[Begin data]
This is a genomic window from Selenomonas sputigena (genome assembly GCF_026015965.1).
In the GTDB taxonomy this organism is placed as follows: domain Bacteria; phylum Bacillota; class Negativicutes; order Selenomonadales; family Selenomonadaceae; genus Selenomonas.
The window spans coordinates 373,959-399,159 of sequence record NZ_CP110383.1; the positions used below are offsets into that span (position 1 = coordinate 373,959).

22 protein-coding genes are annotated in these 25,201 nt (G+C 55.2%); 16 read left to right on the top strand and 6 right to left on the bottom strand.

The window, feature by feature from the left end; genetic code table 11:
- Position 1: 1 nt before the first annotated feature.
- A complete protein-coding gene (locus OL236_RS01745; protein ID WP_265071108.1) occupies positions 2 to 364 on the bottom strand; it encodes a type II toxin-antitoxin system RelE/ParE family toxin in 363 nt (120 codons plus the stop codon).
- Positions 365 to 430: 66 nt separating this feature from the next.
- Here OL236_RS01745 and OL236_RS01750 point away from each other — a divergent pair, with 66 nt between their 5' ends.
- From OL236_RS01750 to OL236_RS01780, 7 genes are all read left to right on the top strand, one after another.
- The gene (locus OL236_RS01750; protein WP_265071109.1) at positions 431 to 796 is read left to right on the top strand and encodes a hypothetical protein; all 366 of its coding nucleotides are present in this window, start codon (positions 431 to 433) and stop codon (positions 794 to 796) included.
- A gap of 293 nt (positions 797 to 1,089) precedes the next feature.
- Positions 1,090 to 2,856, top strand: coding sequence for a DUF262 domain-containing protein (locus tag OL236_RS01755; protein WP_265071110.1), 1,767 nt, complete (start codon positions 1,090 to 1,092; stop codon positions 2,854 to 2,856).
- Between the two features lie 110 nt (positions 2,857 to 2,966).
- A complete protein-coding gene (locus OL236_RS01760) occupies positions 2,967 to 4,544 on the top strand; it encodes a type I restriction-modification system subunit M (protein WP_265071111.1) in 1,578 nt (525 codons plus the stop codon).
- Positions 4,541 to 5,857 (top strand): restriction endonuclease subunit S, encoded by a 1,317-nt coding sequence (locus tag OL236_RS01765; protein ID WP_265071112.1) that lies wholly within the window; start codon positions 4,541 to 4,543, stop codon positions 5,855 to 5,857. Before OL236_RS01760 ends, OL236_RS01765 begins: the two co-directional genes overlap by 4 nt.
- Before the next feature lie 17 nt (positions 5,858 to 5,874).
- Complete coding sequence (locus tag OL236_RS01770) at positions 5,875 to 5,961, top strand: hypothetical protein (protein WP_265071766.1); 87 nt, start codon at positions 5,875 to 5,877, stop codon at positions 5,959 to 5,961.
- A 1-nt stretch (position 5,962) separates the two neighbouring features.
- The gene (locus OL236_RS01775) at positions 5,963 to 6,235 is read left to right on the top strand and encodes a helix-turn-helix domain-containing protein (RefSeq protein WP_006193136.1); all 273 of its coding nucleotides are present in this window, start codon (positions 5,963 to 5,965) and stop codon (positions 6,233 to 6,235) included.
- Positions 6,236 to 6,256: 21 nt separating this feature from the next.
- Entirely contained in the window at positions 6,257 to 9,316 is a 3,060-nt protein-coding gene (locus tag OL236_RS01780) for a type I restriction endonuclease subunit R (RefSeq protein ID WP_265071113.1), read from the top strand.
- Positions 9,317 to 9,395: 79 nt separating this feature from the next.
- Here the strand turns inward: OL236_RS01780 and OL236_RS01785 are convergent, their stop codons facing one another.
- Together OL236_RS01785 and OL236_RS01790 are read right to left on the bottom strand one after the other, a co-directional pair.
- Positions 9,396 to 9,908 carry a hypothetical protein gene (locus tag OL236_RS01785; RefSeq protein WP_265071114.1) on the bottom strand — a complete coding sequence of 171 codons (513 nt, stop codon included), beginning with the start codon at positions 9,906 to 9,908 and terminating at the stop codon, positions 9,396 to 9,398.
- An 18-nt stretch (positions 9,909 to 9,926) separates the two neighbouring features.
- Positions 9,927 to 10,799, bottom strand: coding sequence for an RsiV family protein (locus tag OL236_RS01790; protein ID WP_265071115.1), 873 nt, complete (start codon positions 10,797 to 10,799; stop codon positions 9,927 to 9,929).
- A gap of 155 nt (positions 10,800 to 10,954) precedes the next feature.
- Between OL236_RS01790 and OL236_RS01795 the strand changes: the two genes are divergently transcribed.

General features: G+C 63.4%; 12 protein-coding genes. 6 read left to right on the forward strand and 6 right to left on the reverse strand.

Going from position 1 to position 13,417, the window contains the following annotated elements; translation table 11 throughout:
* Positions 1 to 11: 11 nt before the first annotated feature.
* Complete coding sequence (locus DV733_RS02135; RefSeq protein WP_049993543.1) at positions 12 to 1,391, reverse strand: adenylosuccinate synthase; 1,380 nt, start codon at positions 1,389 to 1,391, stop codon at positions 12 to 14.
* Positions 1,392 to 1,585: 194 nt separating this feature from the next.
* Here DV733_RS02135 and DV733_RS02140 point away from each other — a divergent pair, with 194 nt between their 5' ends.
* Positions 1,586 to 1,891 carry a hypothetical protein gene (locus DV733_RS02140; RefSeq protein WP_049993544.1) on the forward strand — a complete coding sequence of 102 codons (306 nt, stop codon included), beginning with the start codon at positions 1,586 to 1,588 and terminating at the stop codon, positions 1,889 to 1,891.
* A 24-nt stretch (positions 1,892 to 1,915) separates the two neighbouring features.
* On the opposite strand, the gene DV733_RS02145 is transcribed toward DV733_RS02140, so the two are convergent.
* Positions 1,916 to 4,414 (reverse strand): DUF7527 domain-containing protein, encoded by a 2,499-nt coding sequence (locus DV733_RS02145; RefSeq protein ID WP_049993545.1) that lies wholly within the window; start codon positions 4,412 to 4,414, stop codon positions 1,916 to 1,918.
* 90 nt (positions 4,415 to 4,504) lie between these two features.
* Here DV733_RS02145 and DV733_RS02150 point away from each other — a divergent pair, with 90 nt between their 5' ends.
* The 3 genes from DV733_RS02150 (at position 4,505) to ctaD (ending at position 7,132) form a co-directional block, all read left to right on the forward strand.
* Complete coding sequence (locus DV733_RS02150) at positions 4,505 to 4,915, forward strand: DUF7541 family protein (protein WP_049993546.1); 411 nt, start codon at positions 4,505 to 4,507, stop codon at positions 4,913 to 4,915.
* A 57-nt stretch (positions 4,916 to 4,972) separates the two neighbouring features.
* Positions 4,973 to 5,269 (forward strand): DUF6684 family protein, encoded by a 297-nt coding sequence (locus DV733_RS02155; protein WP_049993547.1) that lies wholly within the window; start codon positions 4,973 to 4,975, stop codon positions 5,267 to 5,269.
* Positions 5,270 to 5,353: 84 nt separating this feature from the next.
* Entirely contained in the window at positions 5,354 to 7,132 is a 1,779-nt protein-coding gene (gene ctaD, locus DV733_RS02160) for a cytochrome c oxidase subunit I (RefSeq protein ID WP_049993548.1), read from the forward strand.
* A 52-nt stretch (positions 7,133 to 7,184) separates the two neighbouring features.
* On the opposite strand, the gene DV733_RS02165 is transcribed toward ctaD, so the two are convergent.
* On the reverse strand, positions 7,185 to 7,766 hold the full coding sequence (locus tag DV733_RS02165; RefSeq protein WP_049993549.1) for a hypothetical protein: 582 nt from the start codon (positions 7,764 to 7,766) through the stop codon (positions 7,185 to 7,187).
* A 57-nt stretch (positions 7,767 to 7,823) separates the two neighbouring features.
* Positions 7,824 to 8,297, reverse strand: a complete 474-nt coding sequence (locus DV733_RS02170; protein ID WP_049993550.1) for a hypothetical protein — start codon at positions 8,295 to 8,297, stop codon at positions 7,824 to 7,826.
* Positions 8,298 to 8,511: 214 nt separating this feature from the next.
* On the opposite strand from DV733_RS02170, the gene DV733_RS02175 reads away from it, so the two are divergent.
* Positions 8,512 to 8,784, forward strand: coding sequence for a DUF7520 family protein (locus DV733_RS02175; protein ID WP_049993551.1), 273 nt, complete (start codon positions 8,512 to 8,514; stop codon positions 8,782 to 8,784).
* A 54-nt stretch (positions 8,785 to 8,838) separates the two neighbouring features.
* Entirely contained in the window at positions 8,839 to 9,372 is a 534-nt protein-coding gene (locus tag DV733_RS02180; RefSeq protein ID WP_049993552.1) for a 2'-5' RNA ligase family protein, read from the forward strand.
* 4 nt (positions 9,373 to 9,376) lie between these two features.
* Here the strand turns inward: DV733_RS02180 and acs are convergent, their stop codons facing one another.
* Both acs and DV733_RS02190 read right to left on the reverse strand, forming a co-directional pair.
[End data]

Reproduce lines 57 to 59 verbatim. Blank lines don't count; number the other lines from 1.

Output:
* A 54-nt stretch (positions 8,785 to 8,838) separates the two neighbouring features.
* Entirely contained in the window at positions 8,839 to 9,372 is a 534-nt protein-coding gene (locus tag DV733_RS02180; RefSeq protein ID WP_049993552.1) for a 2'-5' RNA ligase family protein, read from the forward strand.
* 4 nt (positions 9,373 to 9,376) lie between these two features.